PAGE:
secret to growing good sized beets?

Bear999November 28, 2013

I love to grow beets, but can never seem to get a decent sized crop. My crop from 2011 turned out pretty good. But the years before and the years after have yielded really small beets. I've tried spring sowings and fall sowings. Even tried over-wintering last year. I get a lot of good sized leaves, but the beet itself is too small...about the size of a Ping-Pong ball or smaller. I grow the beets in a raised bed and every time I pull them I notice nice long roots. What am I missing? Any suggestions on what to do differently come next spring?

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Bit of a mystery here also. Best results over the years in the loosest, organically amended soil, using the elongated beet varieties. Poorest results when replanting seed later in spring because of lousy weather after initial planting, and when trying the round beet varieties.

From 2011:

    Bookmark   November 29, 2013 at 11:18PM
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jean001a(Portland OR 7b)

Some details here:

Here is a link that might be useful: to grow beets

    Bookmark   November 30, 2013 at 2:35PM
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jean001a(Portland OR 7b)

And this is from two Utah State vegetable specialists:

Here is a link that might be useful: beets

    Bookmark   November 30, 2013 at 2:37PM
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Thanks for the input Larry. I tried both the long and round varieties this year and I got similar results. Also, my soil this year was brand new and everything else grew really well...only the beets were a failure (and the broccoli too, but that's another story).

Jean, thanks for the links. Of course, like everything else I read, they generated more confusion as one link said go easy on the nitrogen while the link suggested applying a high nitrogen (21-0-0) fertilizer! :)

    Bookmark   December 1, 2013 at 2:21AM
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Our beets this year were perhaps tennis ball+ size, the golden beets were smaller. Of course one would hope for decent beets when the rest of the garden did well. Did other root crops do well this year for you?.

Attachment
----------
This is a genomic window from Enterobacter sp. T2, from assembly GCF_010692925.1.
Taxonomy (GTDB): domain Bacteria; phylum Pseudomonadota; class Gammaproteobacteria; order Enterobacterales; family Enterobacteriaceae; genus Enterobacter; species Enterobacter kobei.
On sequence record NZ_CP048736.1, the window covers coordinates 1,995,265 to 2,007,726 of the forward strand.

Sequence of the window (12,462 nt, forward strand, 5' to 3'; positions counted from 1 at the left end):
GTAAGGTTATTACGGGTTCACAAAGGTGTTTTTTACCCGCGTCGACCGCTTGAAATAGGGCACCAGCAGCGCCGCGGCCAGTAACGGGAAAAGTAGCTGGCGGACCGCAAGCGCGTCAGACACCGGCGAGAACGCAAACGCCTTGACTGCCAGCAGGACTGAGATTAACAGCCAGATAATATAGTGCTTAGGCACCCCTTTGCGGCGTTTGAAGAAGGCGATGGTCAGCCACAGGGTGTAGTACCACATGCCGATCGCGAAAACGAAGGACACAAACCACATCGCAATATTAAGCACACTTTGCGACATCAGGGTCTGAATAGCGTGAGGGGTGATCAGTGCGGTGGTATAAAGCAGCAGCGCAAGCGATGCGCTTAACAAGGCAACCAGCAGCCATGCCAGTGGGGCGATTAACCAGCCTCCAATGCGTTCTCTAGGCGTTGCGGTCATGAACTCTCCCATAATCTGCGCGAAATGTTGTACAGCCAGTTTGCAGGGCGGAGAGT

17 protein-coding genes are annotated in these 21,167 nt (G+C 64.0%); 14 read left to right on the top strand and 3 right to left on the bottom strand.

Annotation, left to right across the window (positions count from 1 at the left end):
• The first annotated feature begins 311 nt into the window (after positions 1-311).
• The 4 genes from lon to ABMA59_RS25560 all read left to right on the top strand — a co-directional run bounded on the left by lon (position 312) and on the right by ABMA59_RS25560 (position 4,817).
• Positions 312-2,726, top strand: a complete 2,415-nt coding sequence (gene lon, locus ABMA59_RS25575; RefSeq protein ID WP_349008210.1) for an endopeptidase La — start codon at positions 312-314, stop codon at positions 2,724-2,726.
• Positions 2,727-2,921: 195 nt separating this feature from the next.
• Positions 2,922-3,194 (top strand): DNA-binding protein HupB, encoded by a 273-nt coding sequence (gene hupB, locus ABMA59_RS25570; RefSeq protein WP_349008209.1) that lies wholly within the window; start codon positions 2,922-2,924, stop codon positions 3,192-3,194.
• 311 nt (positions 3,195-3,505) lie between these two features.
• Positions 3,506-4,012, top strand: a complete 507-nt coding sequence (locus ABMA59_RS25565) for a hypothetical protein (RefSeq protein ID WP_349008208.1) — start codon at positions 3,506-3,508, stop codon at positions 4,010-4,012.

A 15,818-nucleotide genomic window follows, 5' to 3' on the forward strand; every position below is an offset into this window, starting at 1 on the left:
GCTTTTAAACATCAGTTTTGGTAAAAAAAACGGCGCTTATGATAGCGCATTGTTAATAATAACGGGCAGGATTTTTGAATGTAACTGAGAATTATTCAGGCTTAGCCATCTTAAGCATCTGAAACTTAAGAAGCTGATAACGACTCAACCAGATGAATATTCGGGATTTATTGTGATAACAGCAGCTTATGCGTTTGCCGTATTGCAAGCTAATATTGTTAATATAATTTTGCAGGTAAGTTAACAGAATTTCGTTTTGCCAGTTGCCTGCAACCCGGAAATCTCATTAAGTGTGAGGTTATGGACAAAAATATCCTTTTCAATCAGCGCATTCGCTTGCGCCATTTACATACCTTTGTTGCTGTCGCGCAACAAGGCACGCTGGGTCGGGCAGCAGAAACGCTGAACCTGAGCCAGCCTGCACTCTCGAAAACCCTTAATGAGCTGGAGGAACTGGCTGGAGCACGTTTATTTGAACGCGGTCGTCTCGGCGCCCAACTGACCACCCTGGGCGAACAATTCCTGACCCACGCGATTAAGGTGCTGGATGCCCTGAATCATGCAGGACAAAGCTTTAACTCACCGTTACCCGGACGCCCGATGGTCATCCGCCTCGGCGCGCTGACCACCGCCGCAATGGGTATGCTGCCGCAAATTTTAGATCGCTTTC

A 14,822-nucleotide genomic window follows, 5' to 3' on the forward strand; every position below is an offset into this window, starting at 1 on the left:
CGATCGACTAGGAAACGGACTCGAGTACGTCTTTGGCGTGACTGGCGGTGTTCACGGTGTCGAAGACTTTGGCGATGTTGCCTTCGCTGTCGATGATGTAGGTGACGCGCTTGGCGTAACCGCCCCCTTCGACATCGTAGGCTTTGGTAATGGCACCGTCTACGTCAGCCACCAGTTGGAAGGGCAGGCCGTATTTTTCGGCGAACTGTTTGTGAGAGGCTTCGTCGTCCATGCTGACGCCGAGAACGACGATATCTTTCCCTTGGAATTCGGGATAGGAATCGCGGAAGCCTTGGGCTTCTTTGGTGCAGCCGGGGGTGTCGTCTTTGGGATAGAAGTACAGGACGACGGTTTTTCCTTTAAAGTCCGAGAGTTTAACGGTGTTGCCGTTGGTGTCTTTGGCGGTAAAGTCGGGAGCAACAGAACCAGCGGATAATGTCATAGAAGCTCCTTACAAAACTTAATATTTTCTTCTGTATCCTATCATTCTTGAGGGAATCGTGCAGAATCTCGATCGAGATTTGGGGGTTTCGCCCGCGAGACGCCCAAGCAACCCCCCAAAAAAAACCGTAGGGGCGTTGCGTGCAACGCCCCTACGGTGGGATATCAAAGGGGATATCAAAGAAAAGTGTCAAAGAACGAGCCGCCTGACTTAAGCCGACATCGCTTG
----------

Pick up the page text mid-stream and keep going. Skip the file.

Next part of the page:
Bookmark   December 1, 2013 at 11:06PM
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jean001a(Portland OR 7b)

Yes, I saw the conflicting opinions.

But I was hoping that you might find a few insights as to your practices and theirs. That perhaps you might find an idea or two to try next time.

If it were my choice, I'd go with the info from the university vegetable specialists.

    Bookmark   December 2, 2013 at 2:00AM
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Larry, beets are the only root crops I did this year. I also grew some onions and garlic, but technically I don't think they qualify as root crops. My onions have never done well so I always go into the season with low expectations. The garlic also struggled this year, but that was my fault due to poor planning...I planted cabbage too close to the garlic and the cabbage got really big and completely blocked the sunlight from reaching the garlic. :( All my other crops did fantastic this year.

    Bookmark   December 3, 2013 at 1:02AM
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friend of ours in Shoreline area north of Seattle grew some Huge beets--I'll have to ask what his methods were.
they were very tender when cooked.

    Bookmark   December 4, 2013 at 3:03AM
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bear_with_me(8 Pacific NW)

I tried beets last year in a raised bed but didn't have much success. Something ate most of the plants. I gave up then later saw some among the weeds but they were small. The links here will help - looks like they want cool weather, space several inches apart.

    Bookmark   December 14, 2013 at 9:24AM
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I don't have any problem growing beets, they grow big and sweet. I like growing Bull's Blood because they have such a great color (both greens and roots).
My soil is acidic and I add eggshells in soil where I grow beets, I am using only compost and UCG in winter.
Also I sometimes water seedlings with eggshells water (crushed shells covered with boiling water) or rinse water from buttermilk jars.

    Bookmark   January 4, 2014 at 10:39AM
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I had some issue with beets last year, but that was primarily due to a rouge mole that decided to tunnel under my garden bed, shoving my beets out of the soil. I managed to salvage and replant a few but most started to wilt and had to be pulled pre-mature. Learned: beets don't take kindly to disturbed roots.

Its hard to really diagnose your problem without knowing more about your gardening, but here area few ideas:
1) Is your soil too acidic? Beets can be stunted in very acidic soils
2) When did you plant, they're cool season, but if the soil is too cold they might not produce ample roots.
3) Did/when did you thin? Beets need to be thinned so that they have room to expand, can't grow any larger than the available space! Also more resource competition.
4) Root and sugar production is highly dependent on Phosphorus, make sure your beets are getting enough. They also need sun to do this, are they in a shaded spot?
5) What was near them? Pole beens can stunt beets.
6) Was the soil compacted? Many root veggies seem to do better in looser soil.

In my experience, if the biggest thing seems to be spacing. Beets seem not to enlarge much after same time planted beets have matured. If they were squashed, even after removing the bigger ones, the small ones don't seem to expand. Make sure to plant carefully and thin early. They make great baby greens anyway.

    Bookmark   March 12, 2014 at 1:34PM
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